From Gazette editions of July, 1934:
Here it is, mid-July on Martha’s Vineyard, a pleasant time at a pleasant place. We are always tempted at about this phase of every summer season to look around and take stock; or, if that is too businesslike a phrase to use in association with the Island, to form a picture of the busy, idle summer.
This year we can report that the trend seems to be definitely against tops for men’s bathing suits. Some development simply had to come. There has been a rising insurgency for a number of years. In and about New York city, we read, magistrates’ courts are disagreeing with one another as to whether the male torso must be completely covered. Whatever may happen in New York, on the Vineyard the liberals are in the ascendancy. This, we take it, is because so many bathers are young, and youth does things differently, its own way, inviting middle age and age to follow. The invitation is often accepted.
The revival of bicycling continues, but not to the degree we would like to see. We are still far from a revival of the age of wheelmen on the Vineyard, when fancy riders scorched over the first tar streets and walks, or attracted crowds with their exhibitions. The bicycle is coming back slowly, giving pleasure to a few more individuals each summer, and this season there are undoubtedly more wheels on the road than there were last.
Roller skates are not in evidence. Perhaps they are laid up for summer, or confined to indoors. This we record without any feeling one way or another, for we happen not to have the warmth of admiration for the roller skate that we have for the bicycle.
Shorts are being worn, mostly by young women with long legs; or does it just look that way? Anyhow, they are being worn, and we hail this as a step against that formality of dress toward which we seemed to be heading as recently — or as remotely — as 1929. There is a variety of shorts, too, striking more often than not a decorative note and an accenting of glowing brown skin.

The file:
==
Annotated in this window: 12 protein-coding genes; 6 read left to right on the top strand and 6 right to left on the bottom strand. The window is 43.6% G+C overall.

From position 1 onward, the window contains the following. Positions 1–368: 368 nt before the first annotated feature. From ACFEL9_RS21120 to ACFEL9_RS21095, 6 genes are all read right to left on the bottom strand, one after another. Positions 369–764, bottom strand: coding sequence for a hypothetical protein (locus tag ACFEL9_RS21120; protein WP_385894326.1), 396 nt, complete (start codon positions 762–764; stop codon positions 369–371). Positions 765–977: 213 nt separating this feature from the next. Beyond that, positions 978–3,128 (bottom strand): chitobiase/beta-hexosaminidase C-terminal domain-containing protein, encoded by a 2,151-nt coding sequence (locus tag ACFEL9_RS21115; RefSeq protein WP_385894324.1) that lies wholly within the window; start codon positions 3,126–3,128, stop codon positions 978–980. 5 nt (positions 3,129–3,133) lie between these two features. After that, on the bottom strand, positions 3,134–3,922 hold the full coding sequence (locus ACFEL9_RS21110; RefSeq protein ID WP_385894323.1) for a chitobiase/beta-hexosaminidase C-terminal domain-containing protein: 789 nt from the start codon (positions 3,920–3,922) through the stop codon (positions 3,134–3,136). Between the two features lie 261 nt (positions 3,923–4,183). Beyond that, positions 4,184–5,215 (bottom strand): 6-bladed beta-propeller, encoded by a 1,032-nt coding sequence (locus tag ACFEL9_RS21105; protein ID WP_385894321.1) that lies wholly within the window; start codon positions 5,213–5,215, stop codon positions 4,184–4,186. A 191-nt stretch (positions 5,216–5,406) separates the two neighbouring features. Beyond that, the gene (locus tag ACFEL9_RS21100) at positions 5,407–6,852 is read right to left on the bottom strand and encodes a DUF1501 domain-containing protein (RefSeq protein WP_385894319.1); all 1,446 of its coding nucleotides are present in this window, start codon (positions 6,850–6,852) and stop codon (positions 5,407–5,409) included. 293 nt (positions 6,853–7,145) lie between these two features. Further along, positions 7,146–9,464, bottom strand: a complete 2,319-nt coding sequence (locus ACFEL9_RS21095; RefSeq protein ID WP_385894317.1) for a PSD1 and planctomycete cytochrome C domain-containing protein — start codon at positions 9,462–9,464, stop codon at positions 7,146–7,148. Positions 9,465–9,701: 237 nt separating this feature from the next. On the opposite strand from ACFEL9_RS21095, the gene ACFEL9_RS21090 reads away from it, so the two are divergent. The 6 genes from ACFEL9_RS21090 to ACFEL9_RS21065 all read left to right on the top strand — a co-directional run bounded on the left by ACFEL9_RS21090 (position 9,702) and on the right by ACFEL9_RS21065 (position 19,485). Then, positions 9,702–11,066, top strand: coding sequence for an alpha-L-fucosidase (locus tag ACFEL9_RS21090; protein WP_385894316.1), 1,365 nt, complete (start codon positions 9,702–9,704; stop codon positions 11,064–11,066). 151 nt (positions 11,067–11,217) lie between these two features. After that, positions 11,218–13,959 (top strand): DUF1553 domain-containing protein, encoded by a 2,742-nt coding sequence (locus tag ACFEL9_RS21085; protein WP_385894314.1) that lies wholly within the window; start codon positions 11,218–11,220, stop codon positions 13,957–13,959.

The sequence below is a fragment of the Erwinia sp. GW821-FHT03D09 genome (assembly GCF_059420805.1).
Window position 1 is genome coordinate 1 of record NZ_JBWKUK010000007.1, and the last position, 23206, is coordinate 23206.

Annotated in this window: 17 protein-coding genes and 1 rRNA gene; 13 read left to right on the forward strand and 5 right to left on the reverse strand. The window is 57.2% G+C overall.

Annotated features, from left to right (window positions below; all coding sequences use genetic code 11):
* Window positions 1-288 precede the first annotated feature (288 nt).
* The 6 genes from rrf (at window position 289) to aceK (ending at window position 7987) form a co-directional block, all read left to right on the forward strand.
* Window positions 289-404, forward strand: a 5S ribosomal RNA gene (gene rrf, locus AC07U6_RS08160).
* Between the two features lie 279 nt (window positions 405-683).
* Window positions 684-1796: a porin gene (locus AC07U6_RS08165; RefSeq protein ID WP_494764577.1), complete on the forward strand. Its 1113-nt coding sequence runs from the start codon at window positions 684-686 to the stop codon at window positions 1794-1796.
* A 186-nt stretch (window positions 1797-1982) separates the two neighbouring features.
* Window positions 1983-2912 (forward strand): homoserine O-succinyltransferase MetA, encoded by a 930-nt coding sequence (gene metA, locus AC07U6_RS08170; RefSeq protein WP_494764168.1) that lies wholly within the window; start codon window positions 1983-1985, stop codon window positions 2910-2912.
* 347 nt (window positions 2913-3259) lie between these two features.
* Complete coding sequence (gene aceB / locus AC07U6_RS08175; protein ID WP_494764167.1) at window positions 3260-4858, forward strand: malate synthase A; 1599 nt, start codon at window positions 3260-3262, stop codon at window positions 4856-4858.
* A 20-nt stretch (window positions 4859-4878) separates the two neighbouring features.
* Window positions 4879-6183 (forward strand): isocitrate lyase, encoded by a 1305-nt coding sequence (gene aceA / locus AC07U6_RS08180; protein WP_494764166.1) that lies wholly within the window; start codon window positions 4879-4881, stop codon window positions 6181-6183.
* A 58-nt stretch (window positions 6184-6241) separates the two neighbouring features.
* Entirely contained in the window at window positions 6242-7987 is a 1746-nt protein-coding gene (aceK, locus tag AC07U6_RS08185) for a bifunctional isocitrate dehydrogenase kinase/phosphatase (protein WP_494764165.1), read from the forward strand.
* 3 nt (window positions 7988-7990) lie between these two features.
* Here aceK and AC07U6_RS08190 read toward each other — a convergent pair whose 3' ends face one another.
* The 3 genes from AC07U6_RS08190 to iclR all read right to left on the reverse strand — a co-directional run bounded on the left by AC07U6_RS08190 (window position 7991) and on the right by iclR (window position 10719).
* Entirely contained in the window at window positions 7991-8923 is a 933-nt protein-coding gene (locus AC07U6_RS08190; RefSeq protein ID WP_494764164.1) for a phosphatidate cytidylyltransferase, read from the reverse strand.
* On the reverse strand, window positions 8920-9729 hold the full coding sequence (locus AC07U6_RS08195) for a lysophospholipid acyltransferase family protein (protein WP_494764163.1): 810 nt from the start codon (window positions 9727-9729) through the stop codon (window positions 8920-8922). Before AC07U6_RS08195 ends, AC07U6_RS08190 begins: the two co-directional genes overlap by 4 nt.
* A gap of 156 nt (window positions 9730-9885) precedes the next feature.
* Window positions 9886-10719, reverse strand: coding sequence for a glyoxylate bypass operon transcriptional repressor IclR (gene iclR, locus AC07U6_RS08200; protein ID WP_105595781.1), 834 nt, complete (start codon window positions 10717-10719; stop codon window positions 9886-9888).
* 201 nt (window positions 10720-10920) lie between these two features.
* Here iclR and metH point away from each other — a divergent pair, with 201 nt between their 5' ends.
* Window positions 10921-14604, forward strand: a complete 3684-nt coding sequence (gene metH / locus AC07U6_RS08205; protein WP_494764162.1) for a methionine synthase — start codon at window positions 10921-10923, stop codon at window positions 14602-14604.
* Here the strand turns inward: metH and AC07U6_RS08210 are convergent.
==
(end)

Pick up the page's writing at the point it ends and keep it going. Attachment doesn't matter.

Nude bathing is still rumored, and still rumored in whispers, with breath more or less bated. From past experience with the way these things go, one assumes that until it is spoken of openly it cannot be considered a menace.
There are still no patched pants in evidence in summer circles. Perhaps national recovery has averted them. At any rate, summer dress, for both sexes, seems more decorative, more gay than ever before. Color is, perhaps, less lavish, but those who design summer costumes and those who dress in them seem to know how to build a few bits of cloth into effects which blend with the sunshine and sea breezes. Yes, it is a gay summer.
To conclude, the observer must conclude that summer activity is striking a good pace, but that there is still plenty of room for more vacationers and for more good times.
One of the phenomena of summer is the odd way in which different visitors spend vacations. Some of them seem to work harder at recreation than they would be expected to work at jobs in the city. Some of them keep up a tremendous pace at the bridge table, instead of roaming about outdoors. Some of them just sit around.
Dr. William A. White, Washington psychiatrist, gives these observed facts a scientific background which is also sound common sense. Every person is a law unto himself, he explains. Vacation should mean a chance to do exactly what one pleases.
What Vineyarders know is that matters which would seem trivial at home take on great significance in the country. The stealing of plants from a vacationer’s favorite garden, the wakening of a vacationer from a quiet sleep, the dumping of refuse across the street from a summer home, the intrusion of jarring details into vacation life — these are the major calamities which ought to be prevented at all costs.
Dr. White thinks the practice of taking vacations in installments of a few days at a time is not much good. The length of the vacation is more significant than anything else, for there must be time to store up energy for the rest of the year. More and longer vacations are certainly one vital need of the country; and on the Vineyard, of course, is a good place for them to be taken.
Compiled by Cynthia Meisner